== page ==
I agree, with the competition as intense and current volatile economic conditions at hand the old thinking of 'matching capacity with capacity' may not be the best way. Premium carriers are now targeting the premium traffic (business/premium economy) by providing solid hard product offerings to match the demand needed to make a route commercially viable, with the remainder to be made up by economy. A premium configured 787 is probably more profitable on niche routes with demand than a heavy capacity 747. Hence the replacement of 747s with premium heavy 787s to implement a point to point routing seems to be general plan going forward.

PERflyer

Qantas - Qantas Frequent Flyer

Member since 15 Aug 2017

Total posts 27

Great discussion. Certainly raises intereting points about yield and capacity. Rembering Qantas’s international business until recently was making a loss year after year. Now profitable again on the international side they are clearly happy to sacrifice market share or volume of total seats for yield / more premium seats and can make a profit internationally this way. It seems volume and % of market share is only importwnt to them for the already strong domestic business.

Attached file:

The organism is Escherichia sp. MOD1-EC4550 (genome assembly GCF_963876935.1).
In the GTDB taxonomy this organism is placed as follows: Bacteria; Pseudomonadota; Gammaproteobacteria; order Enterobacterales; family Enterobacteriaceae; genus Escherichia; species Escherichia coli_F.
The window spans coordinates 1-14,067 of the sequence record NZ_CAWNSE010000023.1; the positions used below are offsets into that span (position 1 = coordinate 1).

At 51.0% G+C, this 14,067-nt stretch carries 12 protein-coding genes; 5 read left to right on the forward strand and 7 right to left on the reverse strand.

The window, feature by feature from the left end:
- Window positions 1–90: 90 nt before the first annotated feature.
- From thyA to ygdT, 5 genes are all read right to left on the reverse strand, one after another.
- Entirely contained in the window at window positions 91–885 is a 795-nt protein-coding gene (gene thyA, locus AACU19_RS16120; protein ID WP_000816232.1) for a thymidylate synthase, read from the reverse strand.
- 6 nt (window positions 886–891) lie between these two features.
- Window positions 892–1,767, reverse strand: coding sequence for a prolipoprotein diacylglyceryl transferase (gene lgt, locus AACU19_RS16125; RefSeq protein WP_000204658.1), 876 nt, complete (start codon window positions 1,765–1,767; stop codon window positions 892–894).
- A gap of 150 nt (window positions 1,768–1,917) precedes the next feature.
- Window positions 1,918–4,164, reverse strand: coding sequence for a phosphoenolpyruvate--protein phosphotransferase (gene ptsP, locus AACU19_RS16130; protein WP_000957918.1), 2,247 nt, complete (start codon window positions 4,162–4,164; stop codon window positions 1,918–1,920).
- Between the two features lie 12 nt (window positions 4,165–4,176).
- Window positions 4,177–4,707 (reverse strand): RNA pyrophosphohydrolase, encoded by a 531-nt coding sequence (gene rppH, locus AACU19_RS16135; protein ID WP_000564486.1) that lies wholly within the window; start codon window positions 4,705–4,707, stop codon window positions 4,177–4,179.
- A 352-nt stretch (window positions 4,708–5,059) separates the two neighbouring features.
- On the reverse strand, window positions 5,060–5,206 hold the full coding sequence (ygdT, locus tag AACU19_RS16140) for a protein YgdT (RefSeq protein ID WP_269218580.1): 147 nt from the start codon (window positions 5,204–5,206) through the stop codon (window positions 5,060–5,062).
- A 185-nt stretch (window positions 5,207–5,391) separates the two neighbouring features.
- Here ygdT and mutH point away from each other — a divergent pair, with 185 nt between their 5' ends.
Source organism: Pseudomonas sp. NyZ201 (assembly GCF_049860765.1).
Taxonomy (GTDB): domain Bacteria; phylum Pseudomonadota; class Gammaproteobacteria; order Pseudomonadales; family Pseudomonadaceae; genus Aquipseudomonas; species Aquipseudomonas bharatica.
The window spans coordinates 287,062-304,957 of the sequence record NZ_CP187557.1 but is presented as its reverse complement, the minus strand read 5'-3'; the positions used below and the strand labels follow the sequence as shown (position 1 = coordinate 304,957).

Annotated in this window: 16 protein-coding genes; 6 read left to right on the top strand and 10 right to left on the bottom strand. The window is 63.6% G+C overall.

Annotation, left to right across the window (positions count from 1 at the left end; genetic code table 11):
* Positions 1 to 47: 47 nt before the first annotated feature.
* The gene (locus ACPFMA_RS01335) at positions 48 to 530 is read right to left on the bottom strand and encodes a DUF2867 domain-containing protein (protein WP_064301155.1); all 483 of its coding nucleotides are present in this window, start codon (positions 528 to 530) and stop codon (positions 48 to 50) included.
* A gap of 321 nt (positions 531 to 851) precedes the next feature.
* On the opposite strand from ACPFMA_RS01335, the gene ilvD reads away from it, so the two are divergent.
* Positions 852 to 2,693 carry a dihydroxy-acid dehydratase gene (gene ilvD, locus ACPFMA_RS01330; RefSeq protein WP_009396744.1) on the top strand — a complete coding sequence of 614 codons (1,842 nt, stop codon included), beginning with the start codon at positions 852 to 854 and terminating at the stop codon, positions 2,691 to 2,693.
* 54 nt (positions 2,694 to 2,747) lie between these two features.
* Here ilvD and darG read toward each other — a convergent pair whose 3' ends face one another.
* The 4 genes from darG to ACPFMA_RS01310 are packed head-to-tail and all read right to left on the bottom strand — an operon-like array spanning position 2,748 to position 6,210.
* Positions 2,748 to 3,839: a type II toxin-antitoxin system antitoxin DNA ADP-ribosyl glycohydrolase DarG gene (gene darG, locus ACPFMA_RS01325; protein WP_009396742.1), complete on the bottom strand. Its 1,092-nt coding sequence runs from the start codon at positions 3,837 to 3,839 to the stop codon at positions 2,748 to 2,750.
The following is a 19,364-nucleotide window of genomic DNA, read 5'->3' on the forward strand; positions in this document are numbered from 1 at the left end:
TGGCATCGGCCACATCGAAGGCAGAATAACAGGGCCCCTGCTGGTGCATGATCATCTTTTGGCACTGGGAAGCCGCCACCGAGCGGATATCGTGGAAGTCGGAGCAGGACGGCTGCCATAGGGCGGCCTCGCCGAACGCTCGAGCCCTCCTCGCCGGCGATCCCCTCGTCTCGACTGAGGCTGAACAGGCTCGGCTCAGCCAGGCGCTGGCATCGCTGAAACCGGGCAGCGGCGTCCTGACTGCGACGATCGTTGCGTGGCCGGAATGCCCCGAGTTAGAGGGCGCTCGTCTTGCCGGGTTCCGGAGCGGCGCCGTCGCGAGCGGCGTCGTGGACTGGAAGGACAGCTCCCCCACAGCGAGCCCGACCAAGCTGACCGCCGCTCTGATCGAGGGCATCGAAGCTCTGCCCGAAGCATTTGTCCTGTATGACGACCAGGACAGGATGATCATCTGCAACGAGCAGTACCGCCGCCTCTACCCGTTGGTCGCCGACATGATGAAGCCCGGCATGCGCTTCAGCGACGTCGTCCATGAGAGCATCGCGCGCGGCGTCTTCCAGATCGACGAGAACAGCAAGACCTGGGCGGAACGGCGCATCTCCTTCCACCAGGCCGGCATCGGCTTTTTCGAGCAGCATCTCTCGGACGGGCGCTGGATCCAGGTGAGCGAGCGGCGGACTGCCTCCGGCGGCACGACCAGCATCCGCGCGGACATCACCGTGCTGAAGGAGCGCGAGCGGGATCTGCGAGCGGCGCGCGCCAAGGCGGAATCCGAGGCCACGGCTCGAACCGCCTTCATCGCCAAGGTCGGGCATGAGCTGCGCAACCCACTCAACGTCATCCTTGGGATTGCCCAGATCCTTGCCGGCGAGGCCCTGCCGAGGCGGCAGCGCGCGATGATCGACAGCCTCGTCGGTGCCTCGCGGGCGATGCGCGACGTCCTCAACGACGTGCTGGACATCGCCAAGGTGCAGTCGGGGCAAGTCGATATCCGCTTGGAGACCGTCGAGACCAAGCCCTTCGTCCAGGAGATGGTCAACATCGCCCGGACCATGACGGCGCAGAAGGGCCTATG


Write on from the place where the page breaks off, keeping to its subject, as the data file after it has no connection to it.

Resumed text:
Traveller14

Member since 17 Sep 2015

Total posts 73

Great discussion. Certainly raises intereting points about yield and capacity. Rembering Qantas’s international business until recently was making a loss year after year. Now profitable again on the international side they are clearly happy to sacrifice market share or volume of total seats for yield / more premium seats and can make a profit internationally this way. It seems volume and % of market share is only importwnt to them for the already strong domestic business.



Good analysis, but the difficulty that even SQ has in filling some of its seats on premium routes like SIN - New York may add a cautionary note.